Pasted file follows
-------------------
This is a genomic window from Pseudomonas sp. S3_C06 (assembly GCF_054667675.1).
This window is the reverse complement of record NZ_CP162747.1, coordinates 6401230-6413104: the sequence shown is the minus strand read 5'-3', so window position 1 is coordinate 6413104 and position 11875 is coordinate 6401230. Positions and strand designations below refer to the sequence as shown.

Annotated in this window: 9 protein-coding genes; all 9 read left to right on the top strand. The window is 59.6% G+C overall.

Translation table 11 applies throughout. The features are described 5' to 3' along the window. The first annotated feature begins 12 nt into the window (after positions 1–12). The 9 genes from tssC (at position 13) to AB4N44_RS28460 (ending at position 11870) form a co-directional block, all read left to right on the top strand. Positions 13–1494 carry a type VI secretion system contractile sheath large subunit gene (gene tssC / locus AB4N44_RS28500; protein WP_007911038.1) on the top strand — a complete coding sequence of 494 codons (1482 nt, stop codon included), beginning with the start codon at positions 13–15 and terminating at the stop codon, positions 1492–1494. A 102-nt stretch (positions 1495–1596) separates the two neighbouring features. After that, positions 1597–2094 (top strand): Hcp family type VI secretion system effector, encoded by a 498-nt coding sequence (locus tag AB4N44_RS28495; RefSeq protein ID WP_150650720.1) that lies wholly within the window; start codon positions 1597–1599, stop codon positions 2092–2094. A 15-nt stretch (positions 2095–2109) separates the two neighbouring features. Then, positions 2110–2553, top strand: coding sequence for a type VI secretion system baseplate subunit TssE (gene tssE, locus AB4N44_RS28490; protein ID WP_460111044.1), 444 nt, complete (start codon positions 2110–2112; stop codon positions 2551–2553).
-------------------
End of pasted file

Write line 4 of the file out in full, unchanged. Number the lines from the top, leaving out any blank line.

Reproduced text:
Translation table 11 applies throughout. The features are described 5' to 3' along the window. The first annotated feature begins 12 nt into the window (after positions 1–12). The 9 genes from tssC (at position 13) to AB4N44_RS28460 (ending at position 11870) form a co-directional block, all read left to right on the top strand. Positions 13–1494 carry a type VI secretion system contractile sheath large subunit gene (gene tssC / locus AB4N44_RS28500; protein WP_007911038.1) on the top strand — a complete coding sequence of 494 codons (1482 nt, stop codon included), beginning with the start codon at positions 13–15 and terminating at the stop codon, positions 1492–1494. A 102-nt stretch (positions 1495–1596) separates the two neighbouring features. After that, positions 1597–2094 (top strand): Hcp family type VI secretion system effector, encoded by a 498-nt coding sequence (locus tag AB4N44_RS28495; RefSeq protein ID WP_150650720.1) that lies wholly within the window; start codon positions 1597–1599, stop codon positions 2092–2094. A 15-nt stretch (positions 2095–2109) separates the two neighbouring features. Then, positions 2110–2553, top strand: coding sequence for a type VI secretion system baseplate subunit TssE (gene tssE, locus AB4N44_RS28490; protein ID WP_460111044.1), 444 nt, complete (start codon positions 2110–2112; stop codon positions 2551–2553).